Busan, South Korea’s second-largest city, started its blockchain project four years ago, intending to attract technology, employment, and investment while shifting away from dependency on seaborne commerce and tourism.
The issue is that the message did not seem to reach the blockchain sector. The city, with a population of 3.3 million people, was named a special blockchain zone in July 2019 by former President Moon Jae-in. As a result, the city was able to host blockchain initiatives that would otherwise face constraints and red tape elsewhere in the nation, as per a report by South China Morning Post.
South Korean local startup Coinplug is creating a blockchain-based public safety reporting app. In 2020, the city issued B PASS – a blockchain-based mobile app and all-in-one ID and electronic wallet for Busan inhabitants.
Nevertheless, the Busan Chamber of Commerce conducted a poll of 465 blockchain enterprises in the nation in July of this year and discovered that more than 48% were unfamiliar with Busan’s position as a blockchain-friendly zone. Another 21% had heard of the initiative but did not know what it accomplishes in detail.
Busan’s blockchain achievements are underwhelming
According to local media, this lack of interest is evident in the usage of B PASS, which has been accessible for two years but has only had roughly 10,000 downloads. As per Lee Jang-woo, an adjunct professor of global entrepreneurship at Hanyang University in Seoul and a blockchain expert, Busan’s blockchain successes have been underwhelming.
“I predicted this failure to some degree because only some services and companies using blockchain technology enjoyed the relaxed regulations, while businesses using cryptocurrency were excluded,” Lee said.
He went on to say that South Korea’s unfavorable stance toward cryptocurrency at the time most likely affected the approach.
Busan changes its strategy
Notably, Busan has changed its approach and struck agreements with three major cryptocurrency exchanges in the past two months: Binance, FTX, and Huobi. The goal is to create the country’s first municipally supported digital asset exchange.
“We will build a new growth engine for the local economy and make it a global digital finance hub,” Park Heong-joon, the mayor of Busan, said at last month’s partnership signing with Binance.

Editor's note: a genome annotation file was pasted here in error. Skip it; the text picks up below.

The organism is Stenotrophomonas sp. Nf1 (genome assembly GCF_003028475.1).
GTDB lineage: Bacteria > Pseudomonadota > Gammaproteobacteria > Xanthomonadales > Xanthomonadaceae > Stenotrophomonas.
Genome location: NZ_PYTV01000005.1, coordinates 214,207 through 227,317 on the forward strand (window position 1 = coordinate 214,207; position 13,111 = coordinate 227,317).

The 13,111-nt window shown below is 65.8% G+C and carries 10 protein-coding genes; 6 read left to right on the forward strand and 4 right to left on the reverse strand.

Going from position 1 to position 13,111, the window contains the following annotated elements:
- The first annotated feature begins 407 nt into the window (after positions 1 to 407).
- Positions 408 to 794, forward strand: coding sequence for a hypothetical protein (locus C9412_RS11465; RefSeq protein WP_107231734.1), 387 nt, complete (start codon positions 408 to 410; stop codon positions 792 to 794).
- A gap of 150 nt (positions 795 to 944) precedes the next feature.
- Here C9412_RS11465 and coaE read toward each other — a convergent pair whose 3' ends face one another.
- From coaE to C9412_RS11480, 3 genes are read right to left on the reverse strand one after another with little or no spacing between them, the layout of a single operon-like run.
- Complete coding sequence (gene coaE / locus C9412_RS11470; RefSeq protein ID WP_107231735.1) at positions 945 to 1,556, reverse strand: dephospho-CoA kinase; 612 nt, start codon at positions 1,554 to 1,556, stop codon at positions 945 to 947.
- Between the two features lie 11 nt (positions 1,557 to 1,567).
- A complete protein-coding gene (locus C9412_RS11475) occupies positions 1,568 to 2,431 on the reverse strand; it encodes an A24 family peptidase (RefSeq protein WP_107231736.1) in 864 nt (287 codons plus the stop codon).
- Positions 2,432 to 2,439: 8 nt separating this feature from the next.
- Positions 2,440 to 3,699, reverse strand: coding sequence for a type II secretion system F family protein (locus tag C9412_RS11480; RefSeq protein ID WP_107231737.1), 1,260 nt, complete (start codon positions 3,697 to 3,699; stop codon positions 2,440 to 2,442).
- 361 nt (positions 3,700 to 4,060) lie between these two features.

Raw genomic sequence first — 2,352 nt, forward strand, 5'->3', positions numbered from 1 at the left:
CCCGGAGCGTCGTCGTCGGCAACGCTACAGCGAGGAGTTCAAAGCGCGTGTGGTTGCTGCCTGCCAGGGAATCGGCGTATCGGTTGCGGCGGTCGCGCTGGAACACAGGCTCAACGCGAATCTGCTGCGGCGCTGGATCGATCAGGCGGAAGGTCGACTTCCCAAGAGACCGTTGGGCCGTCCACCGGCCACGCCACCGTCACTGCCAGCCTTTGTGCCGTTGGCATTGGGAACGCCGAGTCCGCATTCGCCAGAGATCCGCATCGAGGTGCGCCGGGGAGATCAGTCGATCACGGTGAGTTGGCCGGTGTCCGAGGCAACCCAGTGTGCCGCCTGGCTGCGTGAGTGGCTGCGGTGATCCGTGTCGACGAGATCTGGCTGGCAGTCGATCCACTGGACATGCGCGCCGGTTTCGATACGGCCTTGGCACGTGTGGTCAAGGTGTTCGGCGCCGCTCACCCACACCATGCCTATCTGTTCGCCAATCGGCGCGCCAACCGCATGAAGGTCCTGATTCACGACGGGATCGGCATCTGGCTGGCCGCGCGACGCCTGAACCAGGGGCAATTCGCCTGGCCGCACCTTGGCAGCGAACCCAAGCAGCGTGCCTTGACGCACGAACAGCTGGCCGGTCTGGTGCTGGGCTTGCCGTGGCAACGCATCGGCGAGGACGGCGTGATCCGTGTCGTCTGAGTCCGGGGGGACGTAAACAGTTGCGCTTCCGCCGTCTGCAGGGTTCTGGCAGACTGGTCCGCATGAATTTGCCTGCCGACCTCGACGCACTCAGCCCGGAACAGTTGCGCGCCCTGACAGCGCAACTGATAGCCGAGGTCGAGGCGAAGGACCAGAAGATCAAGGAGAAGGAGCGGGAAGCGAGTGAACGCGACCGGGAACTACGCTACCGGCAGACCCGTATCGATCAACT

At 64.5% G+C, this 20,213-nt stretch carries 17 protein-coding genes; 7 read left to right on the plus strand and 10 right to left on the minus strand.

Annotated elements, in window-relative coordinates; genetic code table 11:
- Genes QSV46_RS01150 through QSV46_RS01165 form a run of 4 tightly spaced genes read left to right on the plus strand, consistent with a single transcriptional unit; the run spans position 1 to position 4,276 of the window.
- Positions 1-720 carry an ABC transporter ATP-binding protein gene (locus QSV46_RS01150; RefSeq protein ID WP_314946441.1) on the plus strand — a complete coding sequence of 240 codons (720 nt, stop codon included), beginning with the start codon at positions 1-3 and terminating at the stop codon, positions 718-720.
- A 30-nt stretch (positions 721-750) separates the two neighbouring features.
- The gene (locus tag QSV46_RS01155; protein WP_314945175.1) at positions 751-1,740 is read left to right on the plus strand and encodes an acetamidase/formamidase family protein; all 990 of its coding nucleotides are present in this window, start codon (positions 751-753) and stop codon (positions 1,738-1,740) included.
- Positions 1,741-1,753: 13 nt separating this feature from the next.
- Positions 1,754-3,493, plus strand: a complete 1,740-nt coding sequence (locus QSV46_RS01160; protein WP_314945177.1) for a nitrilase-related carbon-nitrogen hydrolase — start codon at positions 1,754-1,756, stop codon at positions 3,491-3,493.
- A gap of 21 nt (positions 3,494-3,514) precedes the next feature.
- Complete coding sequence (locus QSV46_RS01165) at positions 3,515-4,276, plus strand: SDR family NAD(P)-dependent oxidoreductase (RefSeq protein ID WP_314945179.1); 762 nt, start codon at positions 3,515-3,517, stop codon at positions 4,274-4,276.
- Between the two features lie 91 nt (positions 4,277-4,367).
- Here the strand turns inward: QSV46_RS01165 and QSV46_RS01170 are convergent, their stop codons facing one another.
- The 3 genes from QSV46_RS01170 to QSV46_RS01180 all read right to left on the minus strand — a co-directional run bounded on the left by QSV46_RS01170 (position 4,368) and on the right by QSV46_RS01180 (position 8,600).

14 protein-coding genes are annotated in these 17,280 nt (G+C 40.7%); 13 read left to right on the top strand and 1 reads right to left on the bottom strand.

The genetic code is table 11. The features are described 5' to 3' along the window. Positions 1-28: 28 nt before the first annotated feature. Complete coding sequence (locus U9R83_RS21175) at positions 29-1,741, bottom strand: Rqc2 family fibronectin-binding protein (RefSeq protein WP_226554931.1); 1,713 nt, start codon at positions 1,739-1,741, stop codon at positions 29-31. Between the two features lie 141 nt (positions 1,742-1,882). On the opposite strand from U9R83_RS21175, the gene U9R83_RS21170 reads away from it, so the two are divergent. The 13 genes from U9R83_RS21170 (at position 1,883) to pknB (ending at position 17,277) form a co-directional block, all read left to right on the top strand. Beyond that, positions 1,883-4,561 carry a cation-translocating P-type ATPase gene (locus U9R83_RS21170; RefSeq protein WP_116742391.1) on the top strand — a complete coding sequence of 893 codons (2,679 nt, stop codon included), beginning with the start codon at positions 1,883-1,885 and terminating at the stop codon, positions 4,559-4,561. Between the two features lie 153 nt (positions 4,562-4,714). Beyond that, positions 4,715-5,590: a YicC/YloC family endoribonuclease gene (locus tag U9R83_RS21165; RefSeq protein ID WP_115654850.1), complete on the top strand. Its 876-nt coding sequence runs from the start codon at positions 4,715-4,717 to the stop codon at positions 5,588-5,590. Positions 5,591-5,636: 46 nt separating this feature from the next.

When Busan signed its partnership agreement with Huobi earlier in September, mayor Park said he hoped the firm “will spread the word on Busan’s strong environment and support for digital finance, so that we can draw more blockchain talent to our city.”
He said that the city is proposing tax advantages as part of the package to get more blockchain professionals to relocate there. According to Lee, at Hanyang University, the decision to include cryptocurrencies in the mix makes perfect sense.
“Part of that is building the digital asset exchange. So I think [the city] has now got the right direction and strategy,” said Lee.
Global exchanges see South Korea as attractive market
While Huobi has said it would bring 1,500 blockchain specialists from abroad to Busan, the two partners, Binance and FTX, have stated that they will help establish Busan’s exchange in the areas of technology and infrastructure, respectively.
In return, the cryptocurrency exchanges saw potential in entering back into one of the most attractive cryptocurrency marketplaces, which they had left due to stiffer rules; according to Lee of Hanyang University, “the partnerships fulfill needs on both sides.”
Finally, Huobi announced that it would be the primary sponsor for Busan Blockchain Week 2022, which will begin on October 27. This meeting has the potential to be an important occasion in determining whether or not the message that Busan is now open for blockchain and cryptocurrency business has been effectively communicated.